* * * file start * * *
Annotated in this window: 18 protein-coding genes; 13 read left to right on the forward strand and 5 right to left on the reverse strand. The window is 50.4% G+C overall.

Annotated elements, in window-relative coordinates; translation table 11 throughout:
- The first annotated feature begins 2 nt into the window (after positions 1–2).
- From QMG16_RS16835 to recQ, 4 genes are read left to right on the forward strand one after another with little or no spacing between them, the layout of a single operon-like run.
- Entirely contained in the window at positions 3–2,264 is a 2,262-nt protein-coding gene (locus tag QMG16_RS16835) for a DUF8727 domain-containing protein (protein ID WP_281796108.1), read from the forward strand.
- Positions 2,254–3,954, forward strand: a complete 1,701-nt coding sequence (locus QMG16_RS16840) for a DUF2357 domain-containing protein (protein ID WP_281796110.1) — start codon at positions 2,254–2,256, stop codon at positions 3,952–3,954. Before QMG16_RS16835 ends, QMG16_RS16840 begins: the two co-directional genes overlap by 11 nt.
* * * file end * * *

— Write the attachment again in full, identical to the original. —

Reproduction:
Annotated in this window: 18 protein-coding genes; 13 read left to right on the forward strand and 5 right to left on the reverse strand. The window is 50.4% G+C overall.

Annotated elements, in window-relative coordinates; translation table 11 throughout:
- The first annotated feature begins 2 nt into the window (after positions 1–2).
- From QMG16_RS16835 to recQ, 4 genes are read left to right on the forward strand one after another with little or no spacing between them, the layout of a single operon-like run.
- Entirely contained in the window at positions 3–2,264 is a 2,262-nt protein-coding gene (locus tag QMG16_RS16835) for a DUF8727 domain-containing protein (protein ID WP_281796108.1), read from the forward strand.
- Positions 2,254–3,954, forward strand: a complete 1,701-nt coding sequence (locus QMG16_RS16840) for a DUF2357 domain-containing protein (protein ID WP_281796110.1) — start codon at positions 2,254–2,256, stop codon at positions 3,952–3,954. Before QMG16_RS16835 ends, QMG16_RS16840 begins: the two co-directional genes overlap by 11 nt.